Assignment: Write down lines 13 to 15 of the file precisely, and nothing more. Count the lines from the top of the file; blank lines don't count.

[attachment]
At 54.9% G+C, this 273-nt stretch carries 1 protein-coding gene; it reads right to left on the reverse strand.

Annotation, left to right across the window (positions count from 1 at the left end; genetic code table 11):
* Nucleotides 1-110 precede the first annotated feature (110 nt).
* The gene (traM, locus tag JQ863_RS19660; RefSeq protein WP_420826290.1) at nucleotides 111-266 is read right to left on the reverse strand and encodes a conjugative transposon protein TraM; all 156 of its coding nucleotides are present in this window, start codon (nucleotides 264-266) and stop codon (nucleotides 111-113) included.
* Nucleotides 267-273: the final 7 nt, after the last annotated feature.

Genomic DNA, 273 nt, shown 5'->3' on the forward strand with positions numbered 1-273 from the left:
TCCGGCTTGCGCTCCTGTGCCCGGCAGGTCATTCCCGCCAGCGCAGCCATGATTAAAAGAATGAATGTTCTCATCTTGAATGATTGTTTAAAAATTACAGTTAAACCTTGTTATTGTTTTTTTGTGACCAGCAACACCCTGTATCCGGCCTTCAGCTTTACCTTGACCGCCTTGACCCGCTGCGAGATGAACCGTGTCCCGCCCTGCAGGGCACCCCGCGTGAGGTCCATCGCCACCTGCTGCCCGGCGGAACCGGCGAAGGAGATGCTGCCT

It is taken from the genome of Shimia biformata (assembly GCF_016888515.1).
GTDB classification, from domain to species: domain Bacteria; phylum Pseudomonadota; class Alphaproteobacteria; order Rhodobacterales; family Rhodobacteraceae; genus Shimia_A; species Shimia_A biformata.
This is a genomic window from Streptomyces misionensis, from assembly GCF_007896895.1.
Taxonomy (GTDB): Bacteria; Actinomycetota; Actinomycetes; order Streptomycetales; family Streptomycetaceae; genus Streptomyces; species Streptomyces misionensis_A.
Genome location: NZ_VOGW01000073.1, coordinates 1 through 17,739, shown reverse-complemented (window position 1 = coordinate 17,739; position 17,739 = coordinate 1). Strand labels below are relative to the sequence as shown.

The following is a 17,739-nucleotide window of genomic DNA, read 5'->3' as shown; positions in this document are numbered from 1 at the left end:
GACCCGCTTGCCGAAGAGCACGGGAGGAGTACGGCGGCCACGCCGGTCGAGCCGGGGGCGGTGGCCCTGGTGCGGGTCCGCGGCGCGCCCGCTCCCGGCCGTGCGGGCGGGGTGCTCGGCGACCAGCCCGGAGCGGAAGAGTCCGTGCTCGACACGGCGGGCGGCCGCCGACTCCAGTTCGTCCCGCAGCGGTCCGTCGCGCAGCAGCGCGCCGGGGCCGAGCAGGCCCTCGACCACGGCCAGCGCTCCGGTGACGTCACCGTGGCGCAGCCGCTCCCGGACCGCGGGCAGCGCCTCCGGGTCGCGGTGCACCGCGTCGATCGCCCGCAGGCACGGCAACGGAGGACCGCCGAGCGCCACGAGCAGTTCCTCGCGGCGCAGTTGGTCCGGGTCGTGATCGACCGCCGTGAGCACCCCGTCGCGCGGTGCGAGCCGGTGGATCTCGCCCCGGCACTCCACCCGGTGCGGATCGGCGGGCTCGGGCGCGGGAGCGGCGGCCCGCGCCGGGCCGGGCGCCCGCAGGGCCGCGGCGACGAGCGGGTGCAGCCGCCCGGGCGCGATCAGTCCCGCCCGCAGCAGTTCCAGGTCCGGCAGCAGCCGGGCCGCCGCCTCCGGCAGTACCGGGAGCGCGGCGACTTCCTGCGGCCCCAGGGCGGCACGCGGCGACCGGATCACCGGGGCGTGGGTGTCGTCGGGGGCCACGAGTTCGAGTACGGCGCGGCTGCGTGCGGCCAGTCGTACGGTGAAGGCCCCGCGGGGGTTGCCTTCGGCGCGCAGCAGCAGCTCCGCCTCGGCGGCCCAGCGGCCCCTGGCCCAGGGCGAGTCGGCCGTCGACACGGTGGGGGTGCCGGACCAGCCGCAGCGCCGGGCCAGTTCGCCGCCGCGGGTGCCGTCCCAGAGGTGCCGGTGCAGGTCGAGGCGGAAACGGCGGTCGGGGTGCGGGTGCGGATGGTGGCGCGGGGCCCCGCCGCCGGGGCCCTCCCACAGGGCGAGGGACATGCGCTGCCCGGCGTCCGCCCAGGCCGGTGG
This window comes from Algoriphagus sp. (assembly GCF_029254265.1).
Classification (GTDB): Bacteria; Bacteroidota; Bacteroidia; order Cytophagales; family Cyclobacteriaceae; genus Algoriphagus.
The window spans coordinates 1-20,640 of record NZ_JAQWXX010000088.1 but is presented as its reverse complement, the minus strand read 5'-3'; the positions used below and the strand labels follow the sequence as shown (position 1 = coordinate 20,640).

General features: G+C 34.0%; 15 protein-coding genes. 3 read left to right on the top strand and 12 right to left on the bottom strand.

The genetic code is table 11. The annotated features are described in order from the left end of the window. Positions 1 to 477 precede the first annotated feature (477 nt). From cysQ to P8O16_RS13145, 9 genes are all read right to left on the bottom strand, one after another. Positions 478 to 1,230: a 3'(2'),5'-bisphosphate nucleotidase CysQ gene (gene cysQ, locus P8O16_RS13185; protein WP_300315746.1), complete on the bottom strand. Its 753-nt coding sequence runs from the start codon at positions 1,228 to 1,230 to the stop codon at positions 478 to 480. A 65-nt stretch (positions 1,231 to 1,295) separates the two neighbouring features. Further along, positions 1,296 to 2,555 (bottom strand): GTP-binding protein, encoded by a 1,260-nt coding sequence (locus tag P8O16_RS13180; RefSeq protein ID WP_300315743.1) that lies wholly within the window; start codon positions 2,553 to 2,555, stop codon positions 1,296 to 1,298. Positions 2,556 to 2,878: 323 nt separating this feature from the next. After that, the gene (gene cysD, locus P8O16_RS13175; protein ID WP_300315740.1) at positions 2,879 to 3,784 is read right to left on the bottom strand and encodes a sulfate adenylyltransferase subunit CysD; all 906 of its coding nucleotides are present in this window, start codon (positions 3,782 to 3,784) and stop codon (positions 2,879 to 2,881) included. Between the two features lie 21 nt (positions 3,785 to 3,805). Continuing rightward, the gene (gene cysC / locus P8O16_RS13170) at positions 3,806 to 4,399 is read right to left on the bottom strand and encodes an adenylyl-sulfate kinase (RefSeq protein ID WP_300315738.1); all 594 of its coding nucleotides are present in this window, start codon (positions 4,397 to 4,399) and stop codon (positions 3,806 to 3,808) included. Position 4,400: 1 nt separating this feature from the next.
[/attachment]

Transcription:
The following is a 17,739-nucleotide window of genomic DNA, read 5'->3' as shown; positions in this document are numbered from 1 at the left end:
GACCCGCTTGCCGAAGAGCACGGGAGGAGTACGGCGGCCACGCCGGTCGAGCCGGGGGCGGTGGCCCTGGTGCGGGTCCGCGGCGCGCCCGCTCCCGGCCGTGCGGGCGGGGTGCTCGGCGACCAGCCCGGAGCGGAAGAGTCCGTGCTCGACACGGCGGGCGGCCGCCGACTCCAGTTCGTCCCGCAGCGGTCCGTCGCGCAGCAGCGCGCCGGGGCCGAGCAGGCCCTCGACCACGGCCAGCGCTCCGGTGACGTCACCGTGGCGCAGCCGCTCCCGGACCGCGGGCAGCGCCTCCGGGTCGCGGTGCACCGCGTCGATCGCCCGCAGGCACGGCAACGGAGGACCGCCGAGCGCCACGAGCAGTTCCTCGCGGCGCAGTTGGTCCGGGTCGTGATCGACCGCCGTGAGCACCCCGTCGCGCGGTGCGAGCCGGTGGATCTCGCCCCGGCACTCCACCCGGTGCGGATCGGCGGGCTCGGGCGCGGGAGCGGCGGCCCGCGCCGGGCCGGGCGCCCGCAGGGCCGCGGCGACGAGCGGGTGCAGCCGCCCGGGCGCGATCAGTCCCGCCCGCAGCAGTTCCAGGTCCGGCAGCAGCCGGGCCGCCGCCTCCGGCAGTACCGGGAGCGCGGCGACTTCCTGCGGCCCCAGGGCGGCACGCGGCGACCGGATCACCGGGGCGTGGGTGTCGTCGGGGGCCACGAGTTCGAGTACGGCGCGGCTGCGTGCGGCCAGTCGTACGGTGAAGGCCCCGCGGGGGTTGCCTTCGGCGCGCAGCAGCAGCTCCGCCTCGGCGGCCCAGCGGCCCCTGGCCCAGGGCGAGTCGGCCGTCGACACGGTGGGGGTGCCGGACCAGCCGCAGCGCCGGGCCAGTTCGCCGCCGCGGGTGCCGTCCCAGAGGTGCCGGTGCAGGTCGAGGCGGAAACGGCGGTCGGGGTGCGGGTGCGGATGGTGGCGCGGGGCCCCGCCGCCGGGGCCCTCCCACAGGGCGAGGGACATGCGCTGCCCGGCGTCCGCCCAGGCCGGTGG
This window comes from Algoriphagus sp. (assembly GCF_029254265.1).